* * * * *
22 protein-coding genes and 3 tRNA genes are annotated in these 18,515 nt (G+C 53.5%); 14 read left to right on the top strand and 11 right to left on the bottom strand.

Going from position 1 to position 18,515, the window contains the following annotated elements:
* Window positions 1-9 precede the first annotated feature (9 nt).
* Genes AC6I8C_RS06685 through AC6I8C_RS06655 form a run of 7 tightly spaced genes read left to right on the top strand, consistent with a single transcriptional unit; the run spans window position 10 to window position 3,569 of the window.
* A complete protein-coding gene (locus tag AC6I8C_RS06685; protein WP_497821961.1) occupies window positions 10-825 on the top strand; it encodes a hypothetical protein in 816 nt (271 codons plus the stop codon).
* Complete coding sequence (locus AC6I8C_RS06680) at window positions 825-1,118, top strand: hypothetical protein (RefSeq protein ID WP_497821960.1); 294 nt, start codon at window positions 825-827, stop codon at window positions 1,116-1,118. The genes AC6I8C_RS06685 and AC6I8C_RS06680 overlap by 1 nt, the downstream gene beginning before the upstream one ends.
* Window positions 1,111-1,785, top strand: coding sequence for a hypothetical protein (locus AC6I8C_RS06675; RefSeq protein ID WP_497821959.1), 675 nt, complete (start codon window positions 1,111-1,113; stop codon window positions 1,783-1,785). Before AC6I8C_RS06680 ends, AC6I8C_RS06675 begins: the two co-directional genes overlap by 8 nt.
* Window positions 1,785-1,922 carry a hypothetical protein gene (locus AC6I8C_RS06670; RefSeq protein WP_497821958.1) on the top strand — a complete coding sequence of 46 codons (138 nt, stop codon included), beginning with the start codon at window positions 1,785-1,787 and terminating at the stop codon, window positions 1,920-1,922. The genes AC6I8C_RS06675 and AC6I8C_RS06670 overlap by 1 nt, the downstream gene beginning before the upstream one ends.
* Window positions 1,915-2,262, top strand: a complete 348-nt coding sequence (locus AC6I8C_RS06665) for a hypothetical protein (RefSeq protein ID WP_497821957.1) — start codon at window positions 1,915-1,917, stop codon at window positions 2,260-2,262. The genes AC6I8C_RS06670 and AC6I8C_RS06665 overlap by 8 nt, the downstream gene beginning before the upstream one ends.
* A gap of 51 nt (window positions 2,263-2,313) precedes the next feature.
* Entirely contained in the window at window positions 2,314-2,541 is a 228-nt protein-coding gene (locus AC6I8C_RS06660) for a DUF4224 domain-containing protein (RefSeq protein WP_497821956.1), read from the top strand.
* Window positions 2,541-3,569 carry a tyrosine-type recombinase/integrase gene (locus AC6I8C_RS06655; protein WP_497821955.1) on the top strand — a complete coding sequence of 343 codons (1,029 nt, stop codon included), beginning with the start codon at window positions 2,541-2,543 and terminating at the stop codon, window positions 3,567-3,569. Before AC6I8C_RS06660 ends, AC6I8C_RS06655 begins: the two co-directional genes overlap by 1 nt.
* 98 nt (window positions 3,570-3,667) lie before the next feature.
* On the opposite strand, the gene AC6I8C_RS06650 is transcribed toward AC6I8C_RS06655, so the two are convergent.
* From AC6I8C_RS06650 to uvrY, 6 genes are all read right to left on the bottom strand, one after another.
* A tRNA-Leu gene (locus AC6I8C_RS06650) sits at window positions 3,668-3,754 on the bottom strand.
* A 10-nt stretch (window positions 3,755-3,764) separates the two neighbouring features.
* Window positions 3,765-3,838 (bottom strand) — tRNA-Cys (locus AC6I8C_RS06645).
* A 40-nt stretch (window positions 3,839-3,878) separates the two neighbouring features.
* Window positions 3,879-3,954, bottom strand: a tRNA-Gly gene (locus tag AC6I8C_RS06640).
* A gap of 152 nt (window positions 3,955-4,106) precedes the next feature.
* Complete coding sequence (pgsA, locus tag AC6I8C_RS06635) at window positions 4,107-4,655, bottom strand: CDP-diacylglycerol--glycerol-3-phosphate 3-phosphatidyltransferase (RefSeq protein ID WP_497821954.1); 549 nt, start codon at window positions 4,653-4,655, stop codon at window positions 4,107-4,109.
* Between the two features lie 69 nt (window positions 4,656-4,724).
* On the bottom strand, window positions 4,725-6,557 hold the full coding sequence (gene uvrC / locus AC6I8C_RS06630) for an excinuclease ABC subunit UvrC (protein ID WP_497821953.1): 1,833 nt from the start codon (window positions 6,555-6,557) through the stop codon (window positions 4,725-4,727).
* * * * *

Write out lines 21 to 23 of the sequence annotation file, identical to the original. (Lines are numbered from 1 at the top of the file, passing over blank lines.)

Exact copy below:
* A gap of 152 nt (window positions 3,955-4,106) precedes the next feature.
* Complete coding sequence (pgsA, locus tag AC6I8C_RS06635) at window positions 4,107-4,655, bottom strand: CDP-diacylglycerol--glycerol-3-phosphate 3-phosphatidyltransferase (RefSeq protein ID WP_497821954.1); 549 nt, start codon at window positions 4,653-4,655, stop codon at window positions 4,107-4,109.
* Between the two features lie 69 nt (window positions 4,656-4,724).